Caution: This article contains spoilers for the Netflix movie “Bird Box.”

The film Bird Box, based on a British novel of the same name, started streaming on Netflix around Christmas time.

Starring Sandra Bullock and John Malkovich, it is a taut thriller that manages, perhaps despite itself, to shed considerable light on the parlous spiritual condition of contemporary culture.

Bullock’s character, Malorie, is a gifted painter whose work reflects her dismal view of life and her incapacity to maintain real connections to other people. As the film commences, Malorie is pregnant, though she is not living with the child’s father, and it appears she intends to put the baby up for adoption.

As she leaves the hospital after a routine check-up, all hell breaks loose. Strange spiritual forces have invaded the town, and those who gaze upon them are compelled, ferociously and immediately, to commit suicide.

As Malorie looks around in horror, her neighbors are stepping in front of speeding buses, walking into fires, and are shooting and stabbing themselves to death.

She is rescued by a small group who huddle inside a home (it appears that the specters can only operate in the outdoors), and the rest of the movie unfolds as a tale of their desperate struggle to survive.

In the course of the weeks and months that follow, every denizen of the house is eventually exposed to the wraiths and commits suicide, except for Malorie, her son, and the daughter of one of the victims.

Having heard over a crackling radio word of a haven downriver from the home, our heroine and the children set out, blindfolded, by boat.

After a terrible journey, during which they are threatened by enemies both physical and spiritual, they find the refuge, which turns out to be, understandably enough, a school for the blind.

In that place, marked by both human warmth and the beauty of nature, Malorie seems to find the sense of connection—especially to the children—that she was lacking as the film commenced.

I completely understand the filmmaker’s comment that Bird Box is finally about the main character discovering what it means to be a mother.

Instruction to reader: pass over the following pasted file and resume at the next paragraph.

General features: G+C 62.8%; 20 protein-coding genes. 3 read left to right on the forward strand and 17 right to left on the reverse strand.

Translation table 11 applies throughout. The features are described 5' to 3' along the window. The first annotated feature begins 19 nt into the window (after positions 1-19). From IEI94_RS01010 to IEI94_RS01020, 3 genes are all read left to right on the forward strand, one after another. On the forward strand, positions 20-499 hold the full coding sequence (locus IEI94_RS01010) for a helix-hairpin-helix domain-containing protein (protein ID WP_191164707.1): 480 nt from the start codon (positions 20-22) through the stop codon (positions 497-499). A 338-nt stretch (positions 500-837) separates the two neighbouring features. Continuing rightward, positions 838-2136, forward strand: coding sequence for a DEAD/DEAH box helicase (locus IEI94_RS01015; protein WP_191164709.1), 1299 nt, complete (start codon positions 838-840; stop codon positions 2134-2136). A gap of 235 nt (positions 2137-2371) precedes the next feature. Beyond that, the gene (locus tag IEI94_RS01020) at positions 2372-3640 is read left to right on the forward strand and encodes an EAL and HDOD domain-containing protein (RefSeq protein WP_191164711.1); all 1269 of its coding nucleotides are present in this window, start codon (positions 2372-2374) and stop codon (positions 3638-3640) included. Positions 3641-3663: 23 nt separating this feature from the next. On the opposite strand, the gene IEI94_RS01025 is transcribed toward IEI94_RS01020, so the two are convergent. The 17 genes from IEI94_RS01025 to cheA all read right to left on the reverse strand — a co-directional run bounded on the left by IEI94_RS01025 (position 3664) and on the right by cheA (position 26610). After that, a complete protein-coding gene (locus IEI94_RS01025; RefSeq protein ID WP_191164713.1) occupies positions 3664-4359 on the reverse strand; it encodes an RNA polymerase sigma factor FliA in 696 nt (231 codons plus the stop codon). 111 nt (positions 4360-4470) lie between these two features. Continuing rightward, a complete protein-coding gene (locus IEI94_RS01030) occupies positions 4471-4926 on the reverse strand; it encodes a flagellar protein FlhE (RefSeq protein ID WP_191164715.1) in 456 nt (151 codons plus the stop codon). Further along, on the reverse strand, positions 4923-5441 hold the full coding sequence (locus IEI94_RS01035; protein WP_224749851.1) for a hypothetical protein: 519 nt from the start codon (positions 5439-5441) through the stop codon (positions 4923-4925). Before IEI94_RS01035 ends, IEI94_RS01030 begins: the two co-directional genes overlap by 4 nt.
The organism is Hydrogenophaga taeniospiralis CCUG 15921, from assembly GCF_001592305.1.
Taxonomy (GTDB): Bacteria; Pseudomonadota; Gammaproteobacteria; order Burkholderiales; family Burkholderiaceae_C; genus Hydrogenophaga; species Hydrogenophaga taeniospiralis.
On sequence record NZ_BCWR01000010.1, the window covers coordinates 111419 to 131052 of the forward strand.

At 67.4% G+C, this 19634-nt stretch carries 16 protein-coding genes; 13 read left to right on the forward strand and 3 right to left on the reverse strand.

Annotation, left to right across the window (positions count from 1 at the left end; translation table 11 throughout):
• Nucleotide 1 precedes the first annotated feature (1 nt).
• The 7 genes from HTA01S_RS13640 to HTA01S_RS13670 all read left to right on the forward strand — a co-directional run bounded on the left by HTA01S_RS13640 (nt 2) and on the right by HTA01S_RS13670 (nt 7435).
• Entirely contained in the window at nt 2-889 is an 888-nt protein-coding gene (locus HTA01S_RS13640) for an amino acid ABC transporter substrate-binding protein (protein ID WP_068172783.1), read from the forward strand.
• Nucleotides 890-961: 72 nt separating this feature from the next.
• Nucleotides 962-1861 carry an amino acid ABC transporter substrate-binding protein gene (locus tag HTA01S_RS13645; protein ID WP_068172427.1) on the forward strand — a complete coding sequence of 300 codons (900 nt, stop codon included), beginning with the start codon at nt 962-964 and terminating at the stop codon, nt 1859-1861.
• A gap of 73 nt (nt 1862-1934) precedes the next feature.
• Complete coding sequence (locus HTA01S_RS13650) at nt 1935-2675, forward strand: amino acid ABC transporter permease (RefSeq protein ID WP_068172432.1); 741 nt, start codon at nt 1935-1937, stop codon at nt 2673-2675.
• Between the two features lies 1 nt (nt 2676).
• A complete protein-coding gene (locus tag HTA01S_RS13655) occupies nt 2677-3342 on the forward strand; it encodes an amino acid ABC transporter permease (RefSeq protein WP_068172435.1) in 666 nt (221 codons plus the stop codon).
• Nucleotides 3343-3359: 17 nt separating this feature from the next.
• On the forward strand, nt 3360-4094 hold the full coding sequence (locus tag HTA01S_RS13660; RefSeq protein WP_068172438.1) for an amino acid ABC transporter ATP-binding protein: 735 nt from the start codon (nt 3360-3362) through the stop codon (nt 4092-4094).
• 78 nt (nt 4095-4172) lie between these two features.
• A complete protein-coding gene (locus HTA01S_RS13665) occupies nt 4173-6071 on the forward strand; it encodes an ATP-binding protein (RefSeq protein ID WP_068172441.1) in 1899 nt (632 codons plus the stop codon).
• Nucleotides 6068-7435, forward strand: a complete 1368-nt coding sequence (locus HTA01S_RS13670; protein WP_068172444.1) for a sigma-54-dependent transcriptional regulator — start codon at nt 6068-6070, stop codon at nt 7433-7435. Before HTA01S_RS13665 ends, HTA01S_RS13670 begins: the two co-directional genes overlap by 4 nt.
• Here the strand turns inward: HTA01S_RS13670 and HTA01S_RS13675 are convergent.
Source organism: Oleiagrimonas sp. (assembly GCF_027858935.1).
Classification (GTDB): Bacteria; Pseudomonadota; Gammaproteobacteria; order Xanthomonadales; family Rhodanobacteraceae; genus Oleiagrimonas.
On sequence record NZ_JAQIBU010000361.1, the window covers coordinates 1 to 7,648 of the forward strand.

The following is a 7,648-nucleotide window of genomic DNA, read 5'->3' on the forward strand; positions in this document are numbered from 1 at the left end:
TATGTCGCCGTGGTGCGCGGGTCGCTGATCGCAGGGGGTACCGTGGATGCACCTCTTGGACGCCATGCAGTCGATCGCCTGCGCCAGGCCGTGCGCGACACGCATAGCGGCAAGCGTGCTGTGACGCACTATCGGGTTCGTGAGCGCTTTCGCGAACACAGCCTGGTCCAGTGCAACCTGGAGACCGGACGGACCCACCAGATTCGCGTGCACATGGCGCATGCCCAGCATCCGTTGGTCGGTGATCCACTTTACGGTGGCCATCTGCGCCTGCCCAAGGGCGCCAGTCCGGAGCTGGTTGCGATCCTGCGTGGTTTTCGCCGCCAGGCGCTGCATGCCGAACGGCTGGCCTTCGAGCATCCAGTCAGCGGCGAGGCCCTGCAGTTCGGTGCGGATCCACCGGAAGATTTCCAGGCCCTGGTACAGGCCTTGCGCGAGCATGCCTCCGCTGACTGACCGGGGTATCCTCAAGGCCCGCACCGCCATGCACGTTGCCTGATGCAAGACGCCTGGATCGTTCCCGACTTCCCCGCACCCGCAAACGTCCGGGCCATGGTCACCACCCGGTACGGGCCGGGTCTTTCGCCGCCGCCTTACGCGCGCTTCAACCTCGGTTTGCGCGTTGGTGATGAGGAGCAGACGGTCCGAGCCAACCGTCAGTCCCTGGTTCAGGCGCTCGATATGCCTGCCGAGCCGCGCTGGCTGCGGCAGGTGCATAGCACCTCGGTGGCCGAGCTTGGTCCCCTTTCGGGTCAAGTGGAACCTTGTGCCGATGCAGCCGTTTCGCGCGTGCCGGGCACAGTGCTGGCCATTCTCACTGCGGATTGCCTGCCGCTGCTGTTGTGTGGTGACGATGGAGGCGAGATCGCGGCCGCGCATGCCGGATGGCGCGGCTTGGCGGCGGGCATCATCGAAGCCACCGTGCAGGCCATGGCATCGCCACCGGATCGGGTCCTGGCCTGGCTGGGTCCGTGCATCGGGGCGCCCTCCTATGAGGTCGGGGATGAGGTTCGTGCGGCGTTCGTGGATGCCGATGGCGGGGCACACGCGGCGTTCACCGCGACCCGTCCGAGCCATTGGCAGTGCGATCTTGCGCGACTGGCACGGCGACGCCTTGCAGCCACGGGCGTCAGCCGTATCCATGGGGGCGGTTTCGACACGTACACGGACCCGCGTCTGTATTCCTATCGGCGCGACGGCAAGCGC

But what I found particularly interesting about this film is what is missing from it—namely, any reference to God.

I’ve remarked often how in standard disaster movies depicting alien invasions or natural calamities, people hardly ever invoke God. They band together, show courage, find inner reserves of strength, etc., but hardly ever do they ask for help from a supernatural source.

However, this absence of the divine reference was especially jarring in a movie whose villains are precisely malign spiritual forces—demons, if you will.

There is a tragic/comic moment toward the beginning of Bird Box, just after the little community has gathered for protection. Trying to understand what is happening, casting about for explanations, they propose this theory and that.

Finally, a young man gives voice to a disjointed farrago of “spiritual” insights from a variety of religions and mythologies. When everyone else looks at him with utter confusion, he says, sheepishly, “I got that from the internet.”

I found that scene sadly emblematic of our cultural situation.

At least in the West, so much of classical religion has broken down or has quietly surrendered to the spirit of the age, devolving into one more form of political correctness.

And therefore, in the face of real spiritual danger, vanishingly few have the metaphysical framework to understand what’s happening, or the moral will to fight the enemy appropriately.

As the film comes to its at least relatively happy ending, the survivors have one another and they have the beauty of nature, but the spiritual threat remains very much alive—precisely because no one knows what to do about it.

Bird Box, as I mentioned, commenced streaming right just before Christmas—in other words, at the very time when the most popular Christmas movie of all time was playing incessantly.

As I watched It’s a Wonderful Life for probably the forty-eighth time (I know: nerd alert), I was especially struck by the scene of George Bailey on the snowy bridge.

Having come face to face with his worst fears—loss of his livelihood, reputation, fortune, and family—George prayed, and though it took him some time to understand fully what was happening, God sent an angel to help him.

His properly spiritual crisis, which led him indeed to the brink of suicide, was resolved through the use of spiritual means.

The characters in Bird Box speculate that the evil spirits manifest themselves as the sum total of a person’s greatest fears—which explains the devastating effect that they have on those who see them. If God has effectively disappeared, then our fears will indeed overwhelm us; or at best we’ll be able to keep them at bay.

To appreciate the difference between George Bailey’s and Malorie’s response to the power of darkness is to appreciate a certain downward trajectory in our culture.

This article originally appeared in Word on Fire.

[See also: “We Are Spiritually Anemic”: Why Abandoning Sacramental Life is the Root of All Problems in the Church]

[See also: Demons in the Desert: The Epic Spiritual Warfare of St. Anthony the Great]

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